McConnell’s opposition to isn’t based on its unconstitutionality. In an interview with Greta Van Susteren of Fox News recently, he said, “We need to start over, as we’ve been advocating—my side has been advocating for some time, start over and go step-by-step to fix the problem.” He explained that on the Republican side of the aisle, “We have broad philosophical diversity, and the Northeast Republicans are not exactly like a Southeast or a Western Republican.” But since every one of them “thought that [Obamacare] was a bad deal for America,” they presented a united front of opposition to the Democrats.

And McConnell no doubt has been a team player himself. The biography of Senator McConnell at the New York Times makes this clear:

McConnell has done much to build up Kentucky’s long ailing Republican Party. In 1994, he helped Ed Whitfield pick up the 1st District House seat and helped Republican legislative candidates win in eastern Kentucky. He backed Anne Northup in her win in the Louisville-based 3rd District in 1996, and he helped rescue Sen. Jim Bunning’s re-election campaign in 2004. He helped to persuade two Democratic state senators to switch parties in July and August 1999, which gave Republicans a 20-18 margin in the state Senate, and he has helped them hold that majority ever since.

The original Times article stated that “the extent of Republican unity to date is attributable to…the rise of the Tea Party movement which has exerted tremendous pressure on Republicans not to do anything that might give comfort to the president and his party.” This pressure can now be measured statistically, with a generic poll by showing American voters favoring Republicans over Democrats in the fall elections by 10 percentage points, “Their biggest lead ever in nearly three years of weekly tracking.” And voter unhappiness with Congress has “reached the highest level ever recorded…with 71% now saying the national legislature is doing a poor job.”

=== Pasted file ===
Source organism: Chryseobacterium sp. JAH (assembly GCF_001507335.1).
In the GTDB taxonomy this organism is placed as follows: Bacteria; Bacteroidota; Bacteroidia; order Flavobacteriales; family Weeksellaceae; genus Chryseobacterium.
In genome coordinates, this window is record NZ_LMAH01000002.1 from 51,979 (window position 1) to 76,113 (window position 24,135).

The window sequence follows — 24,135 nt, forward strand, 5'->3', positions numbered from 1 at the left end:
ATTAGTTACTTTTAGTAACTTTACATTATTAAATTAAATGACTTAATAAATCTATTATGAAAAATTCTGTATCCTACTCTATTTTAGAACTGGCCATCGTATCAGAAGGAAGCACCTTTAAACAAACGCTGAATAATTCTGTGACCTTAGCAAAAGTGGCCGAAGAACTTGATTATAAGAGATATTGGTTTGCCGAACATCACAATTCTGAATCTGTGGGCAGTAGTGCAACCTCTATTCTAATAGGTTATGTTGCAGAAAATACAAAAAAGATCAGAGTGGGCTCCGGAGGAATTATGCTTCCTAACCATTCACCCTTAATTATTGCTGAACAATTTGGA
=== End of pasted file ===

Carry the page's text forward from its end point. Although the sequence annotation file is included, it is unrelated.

McConnell is biding his time. “I think the reason my members are feeling really good,” he said, “is they believe the reward for playing team ball this year was the reversal of the political environment and the possibility that we will have a bigger team next year.”

Real change that American voters will see, however, won’t come just by having a “bigger team” of RINOs trying to keep the United States in the “center,” but a better team as well, made up of constitutionalists who understand the rules, the limitations, the deliberate restrictions on government, regardless of whether they are from the Northeast, the Southeast, or the West. A bigger team? Probably. A better team? Only if the Tea Partiers and other constitutionalists continue to make inroads into Republican territory. And only if being a “team player” means playing by those rules.